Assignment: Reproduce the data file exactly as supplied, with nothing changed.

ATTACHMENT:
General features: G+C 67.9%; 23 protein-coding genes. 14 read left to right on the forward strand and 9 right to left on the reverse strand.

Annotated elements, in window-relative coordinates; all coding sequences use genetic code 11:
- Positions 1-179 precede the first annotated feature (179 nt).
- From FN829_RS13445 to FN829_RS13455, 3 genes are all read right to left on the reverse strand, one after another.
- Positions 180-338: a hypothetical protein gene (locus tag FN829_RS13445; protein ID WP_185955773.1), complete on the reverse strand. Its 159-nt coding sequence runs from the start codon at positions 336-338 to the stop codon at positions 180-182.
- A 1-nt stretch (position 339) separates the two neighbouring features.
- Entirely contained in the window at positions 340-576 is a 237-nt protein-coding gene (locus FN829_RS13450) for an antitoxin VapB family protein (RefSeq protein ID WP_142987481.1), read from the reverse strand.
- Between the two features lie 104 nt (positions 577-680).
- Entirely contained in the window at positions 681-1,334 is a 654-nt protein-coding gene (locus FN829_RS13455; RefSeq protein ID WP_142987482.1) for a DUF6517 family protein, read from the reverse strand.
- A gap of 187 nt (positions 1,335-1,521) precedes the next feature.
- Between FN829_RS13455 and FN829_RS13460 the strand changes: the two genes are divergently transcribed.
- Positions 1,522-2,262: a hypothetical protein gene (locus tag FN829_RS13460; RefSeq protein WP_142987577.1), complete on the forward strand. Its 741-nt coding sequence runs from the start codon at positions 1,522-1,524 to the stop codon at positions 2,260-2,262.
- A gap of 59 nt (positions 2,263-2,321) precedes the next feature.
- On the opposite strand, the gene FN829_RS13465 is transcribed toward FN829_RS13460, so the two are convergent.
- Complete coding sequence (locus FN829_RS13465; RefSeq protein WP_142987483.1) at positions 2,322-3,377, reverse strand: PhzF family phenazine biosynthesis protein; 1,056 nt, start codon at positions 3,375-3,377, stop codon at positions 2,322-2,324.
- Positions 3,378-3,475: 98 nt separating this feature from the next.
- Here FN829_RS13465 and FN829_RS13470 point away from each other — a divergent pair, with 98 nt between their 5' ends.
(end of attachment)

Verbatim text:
General features: G+C 67.9%; 23 protein-coding genes. 14 read left to right on the forward strand and 9 right to left on the reverse strand.

Annotated elements, in window-relative coordinates; all coding sequences use genetic code 11:
- Positions 1-179 precede the first annotated feature (179 nt).
- From FN829_RS13445 to FN829_RS13455, 3 genes are all read right to left on the reverse strand, one after another.
- Positions 180-338: a hypothetical protein gene (locus tag FN829_RS13445; protein ID WP_185955773.1), complete on the reverse strand. Its 159-nt coding sequence runs from the start codon at positions 336-338 to the stop codon at positions 180-182.
- A 1-nt stretch (position 339) separates the two neighbouring features.
- Entirely contained in the window at positions 340-576 is a 237-nt protein-coding gene (locus FN829_RS13450) for an antitoxin VapB family protein (RefSeq protein ID WP_142987481.1), read from the reverse strand.
- Between the two features lie 104 nt (positions 577-680).
- Entirely contained in the window at positions 681-1,334 is a 654-nt protein-coding gene (locus FN829_RS13455; RefSeq protein ID WP_142987482.1) for a DUF6517 family protein, read from the reverse strand.
- A gap of 187 nt (positions 1,335-1,521) precedes the next feature.
- Between FN829_RS13455 and FN829_RS13460 the strand changes: the two genes are divergently transcribed.
- Positions 1,522-2,262: a hypothetical protein gene (locus tag FN829_RS13460; RefSeq protein WP_142987577.1), complete on the forward strand. Its 741-nt coding sequence runs from the start codon at positions 1,522-1,524 to the stop codon at positions 2,260-2,262.
- A gap of 59 nt (positions 2,263-2,321) precedes the next feature.
- On the opposite strand, the gene FN829_RS13465 is transcribed toward FN829_RS13460, so the two are convergent.
- Complete coding sequence (locus FN829_RS13465; RefSeq protein WP_142987483.1) at positions 2,322-3,377, reverse strand: PhzF family phenazine biosynthesis protein; 1,056 nt, start codon at positions 3,375-3,377, stop codon at positions 2,322-2,324.
- Positions 3,378-3,475: 98 nt separating this feature from the next.
- Here FN829_RS13465 and FN829_RS13470 point away from each other — a divergent pair, with 98 nt between their 5' ends.